Apparently, the Earth can wait half a year to be saved.
French Prime Minister Edouard Phillipe announced yesterday that the new fuel tax imposed on French citizens, which sparked nationwide protests by the grassroots “Yellow Vest” movement, will be delayed for six months. A new tax increase was slated to begin on January 1 of 2019, less than a month from now.
Protests across France began on November 17 over the fuel tax —the first trigger for the protests. But the protests have become more about a wide-ranging feeling of dissatisfaction with the French government in general and President Emmanuel Macron in particular. An Ifop poll showed Macron’s approval ratings at just 25 percent, with disapproval at 73 percent. Prime Minister Phillipe’s approval was 34 percent, according to the new poll.
On January 1, prices for gasoline were scheduled to go up by 2.9 cents per liter; diesel was scheduled to rise by 6.5 cents per liter. Phillipe’s announcement pushes the tax increase back six months.
In his announcement, Phillipe said that anyone would have to be “deaf and blind” to not hear or see the anger in France connected with the increased fuel taxes. He also hinted at possible concessions to middle- and lower-class French citizens, who were most affected by the taxes. Earlier, some ministers mentioned a possible minimum-wage increase, although Phillippe did not discuss such a measure.
“The French who have donned yellow vests want taxes to drop, and work to pay. That’s also what we want. If I didn’t manage to explain it, if the ruling majority didn’t manage to convince the French, then something must change,” Phillipe said.
“No tax is worth jeopardizing the unity of the nation,” the prime minister said.
While understanding that the nation wants taxes to be lowered, Phillipe cautioned that such a move would result in fewer benefits for French citizens. “If the events of recent days have shown us one thing," he declared, "it’s that the French want neither an increase in taxes or new taxes. If the tax take falls then spending must fall, because we don’t want to pass our debts on to our children. And those debts are already sizable.”
According to some in the Yellow Vest movement, the announcement is too little, too late. Protesters are not calling for the new fuel-tax hikes to be delayed, but repealed. Others won’t be satisfied until the Macron government is replaced.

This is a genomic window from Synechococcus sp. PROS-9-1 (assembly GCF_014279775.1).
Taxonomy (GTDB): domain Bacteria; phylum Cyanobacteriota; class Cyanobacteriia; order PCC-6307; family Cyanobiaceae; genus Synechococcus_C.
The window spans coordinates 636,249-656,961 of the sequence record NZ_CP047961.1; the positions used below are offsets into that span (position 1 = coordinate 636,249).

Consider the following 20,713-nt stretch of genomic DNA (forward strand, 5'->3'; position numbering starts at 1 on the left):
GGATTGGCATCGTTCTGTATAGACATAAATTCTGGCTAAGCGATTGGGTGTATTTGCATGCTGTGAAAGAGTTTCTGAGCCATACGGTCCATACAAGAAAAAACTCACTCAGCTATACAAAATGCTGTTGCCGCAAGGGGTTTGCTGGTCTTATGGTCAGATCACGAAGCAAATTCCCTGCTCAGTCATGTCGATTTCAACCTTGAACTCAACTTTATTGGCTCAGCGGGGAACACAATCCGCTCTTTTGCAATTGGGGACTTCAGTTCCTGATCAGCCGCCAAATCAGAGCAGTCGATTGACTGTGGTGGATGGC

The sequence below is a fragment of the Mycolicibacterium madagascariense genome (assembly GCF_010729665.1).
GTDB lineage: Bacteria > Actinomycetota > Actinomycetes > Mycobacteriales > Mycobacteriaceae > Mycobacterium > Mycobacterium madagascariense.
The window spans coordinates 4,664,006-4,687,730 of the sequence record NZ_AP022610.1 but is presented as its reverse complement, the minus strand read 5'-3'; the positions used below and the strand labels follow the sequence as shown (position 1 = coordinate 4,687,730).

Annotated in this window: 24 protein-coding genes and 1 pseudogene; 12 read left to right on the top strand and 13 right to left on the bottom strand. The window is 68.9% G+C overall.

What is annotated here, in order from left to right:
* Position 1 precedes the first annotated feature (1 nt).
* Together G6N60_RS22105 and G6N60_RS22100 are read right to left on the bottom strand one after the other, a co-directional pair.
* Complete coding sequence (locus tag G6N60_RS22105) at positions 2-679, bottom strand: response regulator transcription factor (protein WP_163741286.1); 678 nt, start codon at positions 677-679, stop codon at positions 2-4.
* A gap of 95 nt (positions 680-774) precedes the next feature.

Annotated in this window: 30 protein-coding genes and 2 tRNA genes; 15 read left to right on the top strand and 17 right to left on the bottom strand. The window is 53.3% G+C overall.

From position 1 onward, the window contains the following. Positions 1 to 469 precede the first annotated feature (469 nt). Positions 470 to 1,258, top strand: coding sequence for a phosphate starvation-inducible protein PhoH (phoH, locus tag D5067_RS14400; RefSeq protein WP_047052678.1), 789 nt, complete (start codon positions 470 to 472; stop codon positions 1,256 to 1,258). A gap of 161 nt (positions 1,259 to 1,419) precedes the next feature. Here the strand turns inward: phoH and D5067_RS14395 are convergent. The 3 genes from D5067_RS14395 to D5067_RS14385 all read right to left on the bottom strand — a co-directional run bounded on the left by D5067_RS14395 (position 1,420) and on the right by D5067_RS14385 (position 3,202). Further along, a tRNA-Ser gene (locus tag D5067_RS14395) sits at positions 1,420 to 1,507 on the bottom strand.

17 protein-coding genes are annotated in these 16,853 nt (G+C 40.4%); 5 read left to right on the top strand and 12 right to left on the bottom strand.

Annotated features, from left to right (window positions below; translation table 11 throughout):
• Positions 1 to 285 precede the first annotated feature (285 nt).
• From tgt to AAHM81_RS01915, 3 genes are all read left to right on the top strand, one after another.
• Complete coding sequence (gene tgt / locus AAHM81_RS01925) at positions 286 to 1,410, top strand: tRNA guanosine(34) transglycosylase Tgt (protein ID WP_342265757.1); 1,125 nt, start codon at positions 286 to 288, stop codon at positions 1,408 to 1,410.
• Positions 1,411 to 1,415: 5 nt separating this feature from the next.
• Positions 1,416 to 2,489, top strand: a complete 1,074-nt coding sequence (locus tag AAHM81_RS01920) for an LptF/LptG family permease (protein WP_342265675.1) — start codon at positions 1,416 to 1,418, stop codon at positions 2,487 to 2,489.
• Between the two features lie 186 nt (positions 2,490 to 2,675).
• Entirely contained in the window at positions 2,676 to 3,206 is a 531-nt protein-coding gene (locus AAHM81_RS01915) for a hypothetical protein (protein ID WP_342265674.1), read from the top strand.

A self-proclaimed leader of the leaderless movement, Thierry Paul Valette, told the Associated Press, “It’s coming too late…. I’m calling this government to resign.”
Some lawmakers have jumped into the conversation as well. “If your only response, Mr. Prime Minister, is the suspension of Macron’s fuel taxes, then you still haven’t realized the gravity of the situation,” Damian Abad of the center-right Les Republicains Party told Phillipe. “What we are asking of you, Mr. Prime Minister, is not a postponement. It’s a change of course.”
The “Yellow Vest” protesters, so named because of the bright vests that French motorists must carry in their vehicles in case of a roadside emergency, have grown quickly from their initial beginnings on social media only weeks ago. Except for opposition to the fuel taxes, the movement lacks a cohesive message. The movement also lacks leadership, which makes it difficult for the government to negotiate with them.
Both far-left and far-right groups have joined in the protests, muddling the situation even more. A certain criminal element that specializes in vandalism has also joined the protests. Last Saturday, upscale shopping districts and even the Arc de Triomphe were attacked, with the vandals breaking storefront windows and defacing the premises with graffiti. Cars were overturned and burned, while French police and gendarmes responded with water cannons and tear gas.
Macron, an ardent climate alarmist, has defended the new fuel-tax hikes as necessary to combat global warming. Perhaps that is why Phillipe made the announcement to delay the tax hike instead of Macron. The French president has yet to comment publicly on the delay of implementing the next round of fuel-tax increases.
The delay in the fuel tax certainly comes at an inconvenient time for Macron, who is set to attend the U.N.’s climate-change conference in Katowice, Poland, this coming week.
Though the situation in France is complicated, one thing seems clear. The fight against so-called climate change at the governmental level will run into a brick wall when it begins to affect the pocketbooks of the ordinary citizens of any nation.
Photo: AP Images